Through their first 18 games in the 2018-19 season, the Orlando Magic are 9-9. A team that’s seen little success over the last five seasons is currently playing .500 ball as it finishes out the month of November.
That may not seem like much on the outside, considering the team’s recent history, but the Magic have been playing some inspired basketball lately, beating teams like the Celtics, Spurs, Sixers and Lakers to get to this point in the season.
Nikola Vucevic is posting career numbers this season, averaging a double-double in points and rebounds, Aaron Gordon is playing a great overall game on both ends of the court, D.J. Augustin has somehow been able to break out and become a decent starting point guard again and Terrence Ross is making his claim for Comeback Player of the Year and 6th Man of the Year with his performances off the bench.
On the surface, it seems Coach Steve Clifford has found some special formula to help a Magic organization that has been mired in mediocrity for over a half-decade, find some semblance of success.
This is a story Magic fans have heard before. At this point in the season last year, the team was 8-8 before the wheels completely fell off and the team rode the hubcaps all the way to a 25-57 finish. It was a season that literally took years off of former Head Coach Frank Vogel’s life, who visibly aged through the season before being fired at the end it.
Even the season before last, the Magic struggled to win games or even have decent performances after they traded away Victor Oladipo for Serge Ibaka, which turned out to be a complete disaster from Rob Hennigan’s front office. A disaster that spelled the beginning of the end for the former Magic General Manager.
So, with all that being the case, just what are the 2018 Orlando Magic? Are they contenders that can fight for a playoff spot in a very weak Eastern Conference? Or are they just once again getting fans hopes up in the early season, just for another dismal, destructive season that ends in yet another lottery pick?
Only time will tell if the team are contenders or pretenders, but there is one thing that can be said about this team that’s different from years past: they’re keeping games close and contending for wins. Early in the season, their losses were a bit skewed, but since the start of November, Steve Clifford has had time to implement his system into the roster and the team has played better basketball since. They’ve won seven of their last ten games, culminating with their most recent game, a 93-91 loss to the Toronto Raptors on Tuesday night. But even in that loss, it took a last second shot from Danny Green for the best team in the East to get the win. That says a bit about the growth of the team, even if they did end up dropping the game.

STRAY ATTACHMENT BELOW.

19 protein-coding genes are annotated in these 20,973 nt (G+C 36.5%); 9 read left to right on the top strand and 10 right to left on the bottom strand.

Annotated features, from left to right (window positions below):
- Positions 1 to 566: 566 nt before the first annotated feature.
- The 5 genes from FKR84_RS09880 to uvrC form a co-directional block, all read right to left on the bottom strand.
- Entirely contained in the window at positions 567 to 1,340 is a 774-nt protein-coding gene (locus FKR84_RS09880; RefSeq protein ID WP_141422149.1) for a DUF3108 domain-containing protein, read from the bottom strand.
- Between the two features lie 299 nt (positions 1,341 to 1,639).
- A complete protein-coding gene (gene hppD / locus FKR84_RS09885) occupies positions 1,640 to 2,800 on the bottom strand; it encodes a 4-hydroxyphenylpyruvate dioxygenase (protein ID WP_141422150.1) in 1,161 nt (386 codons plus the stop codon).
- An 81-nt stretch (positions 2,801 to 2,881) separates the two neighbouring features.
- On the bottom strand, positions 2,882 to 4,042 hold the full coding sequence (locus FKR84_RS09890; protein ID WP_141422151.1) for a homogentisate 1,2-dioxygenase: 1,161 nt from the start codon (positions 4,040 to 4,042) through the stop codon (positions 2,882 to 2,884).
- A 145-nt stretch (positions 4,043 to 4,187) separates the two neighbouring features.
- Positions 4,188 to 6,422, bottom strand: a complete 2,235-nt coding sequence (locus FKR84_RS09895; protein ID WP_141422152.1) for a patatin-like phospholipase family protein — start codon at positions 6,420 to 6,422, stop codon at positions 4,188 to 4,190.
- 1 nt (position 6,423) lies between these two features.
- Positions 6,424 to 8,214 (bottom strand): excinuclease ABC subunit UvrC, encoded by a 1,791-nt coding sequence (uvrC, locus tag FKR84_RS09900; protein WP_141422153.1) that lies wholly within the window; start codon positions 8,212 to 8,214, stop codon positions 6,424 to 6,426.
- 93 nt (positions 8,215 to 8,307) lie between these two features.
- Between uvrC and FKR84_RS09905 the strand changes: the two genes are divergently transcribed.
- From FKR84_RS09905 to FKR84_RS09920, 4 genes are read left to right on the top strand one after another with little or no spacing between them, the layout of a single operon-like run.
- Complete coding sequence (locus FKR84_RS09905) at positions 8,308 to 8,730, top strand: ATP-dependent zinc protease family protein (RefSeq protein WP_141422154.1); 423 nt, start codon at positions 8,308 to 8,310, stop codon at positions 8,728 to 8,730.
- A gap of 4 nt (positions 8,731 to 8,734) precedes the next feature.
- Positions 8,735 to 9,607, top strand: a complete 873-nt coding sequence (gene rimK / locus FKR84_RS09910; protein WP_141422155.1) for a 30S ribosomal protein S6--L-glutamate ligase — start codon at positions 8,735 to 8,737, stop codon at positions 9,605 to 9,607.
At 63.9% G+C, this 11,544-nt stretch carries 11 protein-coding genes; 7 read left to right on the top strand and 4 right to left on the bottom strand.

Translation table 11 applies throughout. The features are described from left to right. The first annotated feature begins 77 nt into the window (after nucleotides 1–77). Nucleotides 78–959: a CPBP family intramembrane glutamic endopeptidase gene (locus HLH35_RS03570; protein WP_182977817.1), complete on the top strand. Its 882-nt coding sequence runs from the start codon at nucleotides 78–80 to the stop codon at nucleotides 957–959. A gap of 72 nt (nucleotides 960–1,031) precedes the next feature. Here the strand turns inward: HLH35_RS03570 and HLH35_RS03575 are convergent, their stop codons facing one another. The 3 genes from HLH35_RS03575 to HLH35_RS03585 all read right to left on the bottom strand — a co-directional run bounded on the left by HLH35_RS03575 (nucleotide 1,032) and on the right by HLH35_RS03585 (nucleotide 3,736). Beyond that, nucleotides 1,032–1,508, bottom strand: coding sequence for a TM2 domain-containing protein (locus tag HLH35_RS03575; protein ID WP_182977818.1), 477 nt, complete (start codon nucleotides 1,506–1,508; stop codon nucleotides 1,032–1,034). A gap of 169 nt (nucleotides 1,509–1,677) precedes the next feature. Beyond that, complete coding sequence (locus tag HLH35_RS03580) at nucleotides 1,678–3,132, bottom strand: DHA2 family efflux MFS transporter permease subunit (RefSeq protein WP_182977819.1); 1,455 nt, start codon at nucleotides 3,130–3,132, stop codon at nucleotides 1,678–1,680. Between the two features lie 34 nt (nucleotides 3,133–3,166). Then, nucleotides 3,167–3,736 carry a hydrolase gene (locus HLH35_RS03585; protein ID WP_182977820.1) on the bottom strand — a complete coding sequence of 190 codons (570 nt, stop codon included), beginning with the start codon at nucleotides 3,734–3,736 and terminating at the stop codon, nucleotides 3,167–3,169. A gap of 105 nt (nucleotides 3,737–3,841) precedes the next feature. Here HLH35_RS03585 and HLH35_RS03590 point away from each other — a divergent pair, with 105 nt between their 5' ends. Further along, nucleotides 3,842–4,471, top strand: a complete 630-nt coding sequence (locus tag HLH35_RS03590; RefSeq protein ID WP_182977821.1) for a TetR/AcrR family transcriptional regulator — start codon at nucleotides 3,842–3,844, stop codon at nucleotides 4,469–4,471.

Another difference making factor so far this season has been Clifford himself. A coach that has a winning history with the Magic, something very rare these days, that holds players accountable and does not take any nonsense from anyone. Hearing some of his postgame press conferences are a treat, since unlike his predecessors, Clifford doesn’t hold anything back from the cameras or the media.
The bench played bad? He’ll tell you about it. Team couldn’t rebound the ball and got killed on the glass? He’ll share his disappointment and then some. He’s never one to sugarcoat a situation, and that’s something that the Magic organization has lacked since the Stan Van Gundy era ended back in 2012.
The Magic’s former number five overall pick back in 2015, Mario Hezonja, had a great quote during his exit interview after Frank Vogel was fired. It’s a perfect representation of what Vogel lacked during his tenure and what Clifford has brought to the table to this point: “I think we need a guy that is going to really ask us to be on top of our stuff on the court and off the court have the authority with us and not care about our players’ feelings — just be really strict with us.”
So, to bring this full circle: the Magic have the building blocks for success and are seemingly taking a step in the right direction, but only time will tell if they can break tradition and continue finding consistency on the court. Regardless of what happens the rest of the season, enjoy the good start Orlando has gotten off to. You never know how long it’ll last.